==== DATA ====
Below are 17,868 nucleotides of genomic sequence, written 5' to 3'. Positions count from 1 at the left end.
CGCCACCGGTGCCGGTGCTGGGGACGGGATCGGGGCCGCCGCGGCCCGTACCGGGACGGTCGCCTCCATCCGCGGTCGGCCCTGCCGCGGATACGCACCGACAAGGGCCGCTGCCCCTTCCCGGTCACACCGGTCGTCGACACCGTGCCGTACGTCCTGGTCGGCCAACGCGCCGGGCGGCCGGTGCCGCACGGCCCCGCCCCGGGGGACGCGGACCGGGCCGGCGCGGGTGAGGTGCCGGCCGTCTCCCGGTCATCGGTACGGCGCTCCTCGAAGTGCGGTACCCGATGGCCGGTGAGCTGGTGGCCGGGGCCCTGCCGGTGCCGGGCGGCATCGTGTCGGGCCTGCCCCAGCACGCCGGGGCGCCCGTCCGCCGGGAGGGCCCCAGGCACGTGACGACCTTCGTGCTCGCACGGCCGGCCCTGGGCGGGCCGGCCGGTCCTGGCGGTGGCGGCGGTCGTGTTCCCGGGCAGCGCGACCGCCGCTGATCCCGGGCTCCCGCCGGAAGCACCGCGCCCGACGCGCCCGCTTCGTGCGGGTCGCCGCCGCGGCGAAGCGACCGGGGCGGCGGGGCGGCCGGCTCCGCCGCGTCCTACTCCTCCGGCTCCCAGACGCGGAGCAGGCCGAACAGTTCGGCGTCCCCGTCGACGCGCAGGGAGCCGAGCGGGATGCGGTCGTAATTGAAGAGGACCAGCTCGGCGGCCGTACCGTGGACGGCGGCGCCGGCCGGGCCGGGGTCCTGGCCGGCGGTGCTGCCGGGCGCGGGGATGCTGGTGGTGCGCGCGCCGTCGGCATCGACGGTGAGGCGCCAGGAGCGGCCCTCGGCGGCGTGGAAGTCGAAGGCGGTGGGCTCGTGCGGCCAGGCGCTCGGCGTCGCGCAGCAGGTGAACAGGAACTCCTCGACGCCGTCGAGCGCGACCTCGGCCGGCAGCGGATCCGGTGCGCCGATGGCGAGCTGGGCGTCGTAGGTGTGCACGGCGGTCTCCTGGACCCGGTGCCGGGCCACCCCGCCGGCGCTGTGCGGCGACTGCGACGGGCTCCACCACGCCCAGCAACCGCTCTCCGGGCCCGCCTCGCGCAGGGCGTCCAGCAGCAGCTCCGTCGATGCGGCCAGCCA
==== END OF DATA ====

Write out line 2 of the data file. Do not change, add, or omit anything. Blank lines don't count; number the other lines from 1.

CGCCACCGGTGCCGGTGCTGGGGACGGGATCGGGGCCGCCGCGGCCCGTACCGGGACGGTCGCCTCCATCCGCGGTCGGCCCTGCCGCGGATACGCACCGACAAGGGCCGCTGCCCCTTCCCGGTCACACCGGTCGTCGACACCGTGCCGTACGTCCTGGTCGGCCAACGCGCCGGGCGGCCGGTGCCGCACGGCCCCGCCCCGGGGGACGCGGACCGGGCCGGCGCGGGTGAGGTGCCGGCCGTCTCCCGGTCATCGGTACGGCGCTCCTCGAAGTGCGGTACCCGATGGCCGGTGAGCTGGTGGCCGGGGCCCTGCCGGTGCCGGGCGGCATCGTGTCGGGCCTGCCCCAGCACGCCGGGGCGCCCGTCCGCCGGGAGGGCCCCAGGCACGTGACGACCTTCGTGCTCGCACGGCCGGCCCTGGGCGGGCCGGCCGGTCCTGGCGGTGGCGGCGGTCGTGTTCCCGGGCAGCGCGACCGCCGCTGATCCCGGGCTCCCGCCGGAAGCACCGCGCCCGACGCGCCCGCTTCGTGCGGGTCGCCGCCGCGGCGAAGCGACCGGGGCGGCGGGGCGGCCGGCTCCGCCGCGTCCTACTCCTCCGGCTCCCAGACGCGGAGCAGGCCGAACAGTTCGGCGTCCCCGTCGACGCGCAGGGAGCCGAGCGGGATGCGGTCGTAATTGAAGAGGACCAGCTCGGCGGCCGTACCGTGGACGGCGGCGCCGGCCGGGCCGGGGTCCTGGCCGGCGGTGCTGCCGGGCGCGGGGATGCTGGTGGTGCGCGCGCCGTCGGCATCGACGGTGAGGCGCCAGGAGCGGCCCTCGGCGGCGTGGAAGTCGAAGGCGGTGGGCTCGTGCGGCCAGGCGCTCGGCGTCGCGCAGCAGGTGAACAGGAACTCCTCGACGCCGTCGAGCGCGACCTCGGCCGGCAGCGGATCCGGTGCGCCGATGGCGAGCTGGGCGTCGTAGGTGTGCACGGCGGTCTCCTGGACCCGGTGCCGGGCCACCCCGCCGGCGCTGTGCGGCGACTGCGACGGGCTCCACCACGCCCAGCAACCGCTCTCCGGGCCCGCCTCGCGCAGGGCGTCCAGCAGCAGCTCCGTCGATGCGGCCAGCCA